• Chairperson’s or external person’s ‘swing’ vote The Company’s articles of association can be amended to provide that the chairperson has a casting vote in the event that the shareholders fail to agree. The chairperson appointed can be either one of the shareholders on a revolving basis. Alternatively, a person external to the company can be chosen, who will be given a ‘swing’ vote if a deadlock occurs. Since it can be difficult for the shareholders to agree who this person should be, it is advisable that the shareholders ask their lawyers or accountants to nominate a suitable candidate and mutually agree beforehand to accept their recommendation. Mediation/arbitration If the dispute arisen is clear-cut or technical, an outsider like a mediator or arbitrator may be appointed to aid in resolving the deadlock.


  • Shareholders agreement If the situation has not become too entrenched, a shareholders’ agreement can be put in place to specify how disagreements should be dealt with in the future. It is noted that the Articles of Association of the Company may need to be amended to include all the provisions that will be contained in the newly drafted shareholder’s agreement.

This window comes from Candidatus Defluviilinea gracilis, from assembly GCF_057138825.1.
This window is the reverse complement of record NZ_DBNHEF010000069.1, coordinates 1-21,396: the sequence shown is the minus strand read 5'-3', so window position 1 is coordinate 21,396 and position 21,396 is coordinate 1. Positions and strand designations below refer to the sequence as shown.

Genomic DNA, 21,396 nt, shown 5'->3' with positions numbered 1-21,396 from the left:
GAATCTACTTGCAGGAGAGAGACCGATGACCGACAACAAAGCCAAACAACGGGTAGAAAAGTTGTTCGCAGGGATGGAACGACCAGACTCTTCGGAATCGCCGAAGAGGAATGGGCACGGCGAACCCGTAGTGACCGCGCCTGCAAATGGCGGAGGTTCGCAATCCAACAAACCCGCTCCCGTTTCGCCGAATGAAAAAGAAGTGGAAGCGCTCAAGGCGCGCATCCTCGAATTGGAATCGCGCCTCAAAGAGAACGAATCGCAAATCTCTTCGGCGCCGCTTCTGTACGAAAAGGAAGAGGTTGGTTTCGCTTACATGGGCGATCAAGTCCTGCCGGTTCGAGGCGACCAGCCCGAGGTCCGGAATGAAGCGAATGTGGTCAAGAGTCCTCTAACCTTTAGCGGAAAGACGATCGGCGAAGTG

• Referral to senior management

If the company is a 50/50 joint venture involving two companies, a senior management from both sides can be asked to step in and adjudicate the disagreement.


  • Voluntary liquidation

If, due to the nature of the dispute, the shareholders believe that the business is no longer viable, they can opt for a voluntary liquidation of the company, with any surplus after the sale of assets being shared between them.


  • Court action

One of the shareholders can petition the court which can resolve a dispute by ordering a winding-up of the company Pursuant to Article 211 (f) Cap.113.


The court may also, upon an application lodged by one of the shareholders, agree a valuation of shares or order a share transfer from one shareholder to another.